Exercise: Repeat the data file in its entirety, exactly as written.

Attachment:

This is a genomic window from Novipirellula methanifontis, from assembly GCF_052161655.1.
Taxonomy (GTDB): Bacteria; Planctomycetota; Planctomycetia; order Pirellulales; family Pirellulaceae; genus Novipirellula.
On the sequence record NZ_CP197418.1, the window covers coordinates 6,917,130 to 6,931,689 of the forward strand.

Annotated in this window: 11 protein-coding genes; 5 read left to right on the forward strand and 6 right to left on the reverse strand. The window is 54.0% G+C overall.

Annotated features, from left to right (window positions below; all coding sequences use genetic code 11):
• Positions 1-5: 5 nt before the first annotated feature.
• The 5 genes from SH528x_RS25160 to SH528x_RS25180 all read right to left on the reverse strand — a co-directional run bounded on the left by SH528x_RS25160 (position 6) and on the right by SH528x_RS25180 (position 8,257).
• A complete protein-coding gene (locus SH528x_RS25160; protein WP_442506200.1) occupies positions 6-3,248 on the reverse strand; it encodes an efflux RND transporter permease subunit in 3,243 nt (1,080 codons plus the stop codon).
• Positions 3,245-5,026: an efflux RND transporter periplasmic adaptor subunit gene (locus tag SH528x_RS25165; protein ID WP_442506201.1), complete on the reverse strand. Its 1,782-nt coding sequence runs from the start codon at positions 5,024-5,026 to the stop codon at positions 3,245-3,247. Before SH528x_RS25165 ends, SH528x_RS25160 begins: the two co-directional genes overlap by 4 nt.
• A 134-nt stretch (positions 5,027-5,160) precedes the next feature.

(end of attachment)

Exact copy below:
This is a genomic window from Novipirellula methanifontis, from assembly GCF_052161655.1.
Taxonomy (GTDB): Bacteria; Planctomycetota; Planctomycetia; order Pirellulales; family Pirellulaceae; genus Novipirellula.
On the sequence record NZ_CP197418.1, the window covers coordinates 6,917,130 to 6,931,689 of the forward strand.

Annotated in this window: 11 protein-coding genes; 5 read left to right on the forward strand and 6 right to left on the reverse strand. The window is 54.0% G+C overall.

Annotated features, from left to right (window positions below; all coding sequences use genetic code 11):
• Positions 1-5: 5 nt before the first annotated feature.
• The 5 genes from SH528x_RS25160 to SH528x_RS25180 all read right to left on the reverse strand — a co-directional run bounded on the left by SH528x_RS25160 (position 6) and on the right by SH528x_RS25180 (position 8,257).
• A complete protein-coding gene (locus SH528x_RS25160; protein WP_442506200.1) occupies positions 6-3,248 on the reverse strand; it encodes an efflux RND transporter permease subunit in 3,243 nt (1,080 codons plus the stop codon).
• Positions 3,245-5,026: an efflux RND transporter periplasmic adaptor subunit gene (locus tag SH528x_RS25165; protein ID WP_442506201.1), complete on the reverse strand. Its 1,782-nt coding sequence runs from the start codon at positions 5,024-5,026 to the stop codon at positions 3,245-3,247. Before SH528x_RS25165 ends, SH528x_RS25160 begins: the two co-directional genes overlap by 4 nt.
• A 134-nt stretch (positions 5,027-5,160) precedes the next feature.